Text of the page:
There’s a number of podcasts where you can hear about these topics individually or maybe two, but it’s rare to have a one stop shop. We bring together fun, rigor, principles, and QPOC culture all in one place! We’re also actually friends which I think plays a huge role in why people continue to listen to us. We learn from and challenge each other—on and off mic—around these topics in ways that only good friends do.
Bella: What’s your favorite part of doing QueerWOC?
QWOC: The best things about QueerWOC is being able to do this show with one of my nearest and dearest best friends in the entire world. We are best friends in real life so the completely and utterly ridiculous banterer, the chemistry, and the love we have for one another I think really comes through the mic and dare I say it’s infectious! This brings me to the other fantastic part of QueerWOC. One of the things I never ever get tired of hearing from our listeners is how much they enjoy being part of our community and how much they appreciate the both of us. It feels so special to build that kind of community and connection with people literally all across the world. People often tell us the podcast gives them the feel of listening in on a conversation between friends. That means so much to us.
Bella: How do you maintain the balance of focuses on your podcast? You discuss mental health and pop culture, celebrate Black activists, advocates, voices, and give meaningful advice on how to survive the pandemic and life in general. However, there’s never too much of any one thing.
QWOC: It does not feel difficult to balance all of these different pieces and facets of the show because these are real pieces of both of us reflected in the show. The great Black lesbian feminist poet Audre Lorde wrote that we don’t live single-issue lives and that feels like the best way to describe and explain how and why we bring all of these different pieces to the show. Money and I can be on the phone in our own personal time and we will have covered a whole range of topics and more because this is just how and who we are and for us this is just the reality of what it means to be Black lesbian left-wing feminists.
Bella: QueerWOC is so accessible and thoughtful and makes people slow down and think about what they’re doing in their lives. Why is that important to you?
QWOC: Everything about our society, and the political economy of capitalism in particular, always wants us to be constantly moving and doing—and very quickly! The internet and social media are awash in hot takes and quick takes, but for QueerWOC we think it’s really important and meaningful to try and do deep dives, instead of the easiest, quickest surface level read available.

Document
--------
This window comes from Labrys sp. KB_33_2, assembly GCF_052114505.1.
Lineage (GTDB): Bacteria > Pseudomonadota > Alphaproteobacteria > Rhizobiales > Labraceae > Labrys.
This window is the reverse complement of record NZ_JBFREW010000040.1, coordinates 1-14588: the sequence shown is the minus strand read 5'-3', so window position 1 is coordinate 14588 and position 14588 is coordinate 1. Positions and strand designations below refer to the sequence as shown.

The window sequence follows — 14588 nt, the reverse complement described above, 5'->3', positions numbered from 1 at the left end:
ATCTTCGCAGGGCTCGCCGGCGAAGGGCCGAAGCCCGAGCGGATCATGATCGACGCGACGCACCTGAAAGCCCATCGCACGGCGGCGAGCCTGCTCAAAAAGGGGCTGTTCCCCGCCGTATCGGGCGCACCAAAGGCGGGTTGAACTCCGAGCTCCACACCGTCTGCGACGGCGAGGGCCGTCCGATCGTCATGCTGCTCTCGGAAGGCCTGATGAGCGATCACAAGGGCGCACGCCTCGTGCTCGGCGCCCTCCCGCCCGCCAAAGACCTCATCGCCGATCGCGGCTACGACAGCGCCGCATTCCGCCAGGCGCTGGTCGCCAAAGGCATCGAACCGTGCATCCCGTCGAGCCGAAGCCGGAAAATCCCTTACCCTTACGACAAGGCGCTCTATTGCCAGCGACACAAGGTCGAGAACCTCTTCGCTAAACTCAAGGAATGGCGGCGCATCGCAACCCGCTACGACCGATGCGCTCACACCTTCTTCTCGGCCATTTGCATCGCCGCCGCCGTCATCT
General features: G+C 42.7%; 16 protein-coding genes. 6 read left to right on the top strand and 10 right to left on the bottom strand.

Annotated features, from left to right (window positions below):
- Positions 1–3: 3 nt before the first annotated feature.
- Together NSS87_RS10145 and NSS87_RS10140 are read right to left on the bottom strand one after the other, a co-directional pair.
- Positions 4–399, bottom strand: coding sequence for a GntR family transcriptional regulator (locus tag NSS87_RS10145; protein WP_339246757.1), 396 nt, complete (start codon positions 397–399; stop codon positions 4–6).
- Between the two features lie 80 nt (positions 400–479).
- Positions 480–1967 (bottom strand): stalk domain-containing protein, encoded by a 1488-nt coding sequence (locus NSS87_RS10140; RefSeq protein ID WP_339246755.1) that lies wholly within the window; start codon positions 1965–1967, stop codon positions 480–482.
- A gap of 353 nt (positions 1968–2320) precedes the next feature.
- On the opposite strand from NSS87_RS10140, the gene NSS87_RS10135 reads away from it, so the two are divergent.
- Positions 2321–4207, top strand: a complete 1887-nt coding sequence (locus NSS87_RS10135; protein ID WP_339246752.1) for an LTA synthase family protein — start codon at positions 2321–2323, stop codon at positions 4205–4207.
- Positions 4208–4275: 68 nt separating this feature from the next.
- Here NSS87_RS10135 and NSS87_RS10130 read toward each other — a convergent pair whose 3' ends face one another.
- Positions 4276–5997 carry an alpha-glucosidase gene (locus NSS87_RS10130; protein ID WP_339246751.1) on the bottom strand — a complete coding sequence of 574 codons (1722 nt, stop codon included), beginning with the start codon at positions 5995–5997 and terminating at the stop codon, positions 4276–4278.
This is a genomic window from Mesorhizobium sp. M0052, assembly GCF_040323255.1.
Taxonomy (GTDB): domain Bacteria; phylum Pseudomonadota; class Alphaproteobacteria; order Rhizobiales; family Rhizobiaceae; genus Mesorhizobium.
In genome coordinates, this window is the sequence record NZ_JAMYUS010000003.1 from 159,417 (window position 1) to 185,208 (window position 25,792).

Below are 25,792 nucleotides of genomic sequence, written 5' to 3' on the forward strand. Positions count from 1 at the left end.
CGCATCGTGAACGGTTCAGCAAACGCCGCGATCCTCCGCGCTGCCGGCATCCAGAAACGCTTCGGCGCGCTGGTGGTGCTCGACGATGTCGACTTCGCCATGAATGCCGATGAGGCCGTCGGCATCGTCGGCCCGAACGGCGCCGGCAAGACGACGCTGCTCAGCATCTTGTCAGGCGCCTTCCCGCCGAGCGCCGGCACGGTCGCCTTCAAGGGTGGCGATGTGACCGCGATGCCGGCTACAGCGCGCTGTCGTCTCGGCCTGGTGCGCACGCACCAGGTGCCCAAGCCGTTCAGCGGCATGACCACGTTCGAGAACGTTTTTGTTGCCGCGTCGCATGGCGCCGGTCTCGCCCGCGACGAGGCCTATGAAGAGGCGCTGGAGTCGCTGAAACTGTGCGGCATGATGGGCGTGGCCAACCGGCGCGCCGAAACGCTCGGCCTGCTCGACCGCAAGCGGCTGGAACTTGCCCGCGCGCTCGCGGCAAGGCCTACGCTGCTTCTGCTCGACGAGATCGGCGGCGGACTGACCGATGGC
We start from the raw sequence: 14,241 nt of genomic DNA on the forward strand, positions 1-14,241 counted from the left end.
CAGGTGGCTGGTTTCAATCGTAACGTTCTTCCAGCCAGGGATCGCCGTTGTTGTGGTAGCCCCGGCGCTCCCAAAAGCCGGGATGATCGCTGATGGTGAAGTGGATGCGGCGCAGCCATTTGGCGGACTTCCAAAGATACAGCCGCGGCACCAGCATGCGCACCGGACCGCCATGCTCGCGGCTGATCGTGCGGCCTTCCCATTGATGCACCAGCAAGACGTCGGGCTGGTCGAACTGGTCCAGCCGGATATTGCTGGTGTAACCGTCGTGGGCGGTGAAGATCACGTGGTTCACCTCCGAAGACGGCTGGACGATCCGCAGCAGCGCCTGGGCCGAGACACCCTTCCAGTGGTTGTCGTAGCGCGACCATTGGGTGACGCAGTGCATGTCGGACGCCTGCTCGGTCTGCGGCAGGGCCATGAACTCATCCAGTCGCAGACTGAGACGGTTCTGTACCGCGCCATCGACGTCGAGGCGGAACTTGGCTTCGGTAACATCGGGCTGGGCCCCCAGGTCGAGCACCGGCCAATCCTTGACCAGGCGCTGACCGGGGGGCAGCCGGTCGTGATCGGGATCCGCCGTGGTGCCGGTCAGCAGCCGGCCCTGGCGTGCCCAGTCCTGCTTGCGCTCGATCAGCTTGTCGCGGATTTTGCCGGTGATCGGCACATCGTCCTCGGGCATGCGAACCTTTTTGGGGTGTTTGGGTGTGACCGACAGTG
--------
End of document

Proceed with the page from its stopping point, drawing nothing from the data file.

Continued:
Both of us strongly believe that the values, ideas, and principles that are important to us and our communities deserve rigor, care, respect, and time. We both also had awful experiences as Black lesbians in graduate programs. The academy is designed to deliberately lock folks out of access to knowledge and continuously reify itself as the only source of knowledge. It’s important to both of us to say “f*ck that!” Classrooms are everywhere if you slow down long enough to notice them.
Bella: Why do you think projects that are specifically, intentionally, and overtly queer matter so much?
QWOC: Alexis Pauline Gumbs has this phrase that we both love in her essay “The Shape of My Impact,” she writes “flagrantly alive in the sight of our ancestors.” We are very aware of all of the queer folks of color who fought, lived, and died for us to be here. We owe it to them to be intentionally queer and name ourselves such.
I’m gonna riff off of Cheryl Clarke here and say we are intentional about queerness because this culture silences, oppresses, and destroys queer folks—even those who do not call themselves queer. Queer folks have been made to feel like we’re failing at heteronormativity. By calling ourselves Black, Lesbian, Queer, we are saying that we are not failing at heteronormativity, we are destroying it! And we owe it to our peers and the baby gays after us to be visible too—especially as Black queers. We have to overtly place ourselves into existence so they know they, too, can live. We are possible because others before us claimed their queerness, so we’re just out here continuing that legacy.
Bella: How is Queer WOC funded?
QWOC: We are completely independent and grassroots so we are funded by our community! If y’all would like to help sustain us, you can contribute to QueerWOC via CashApp: $QueerWOCPod or become a Patron.
Love us out loud by doing The R’s: Rate, Review, Request, Repost, Retweet, and Reply! And, use the hashtag #QueerWOC to talk all things the podcast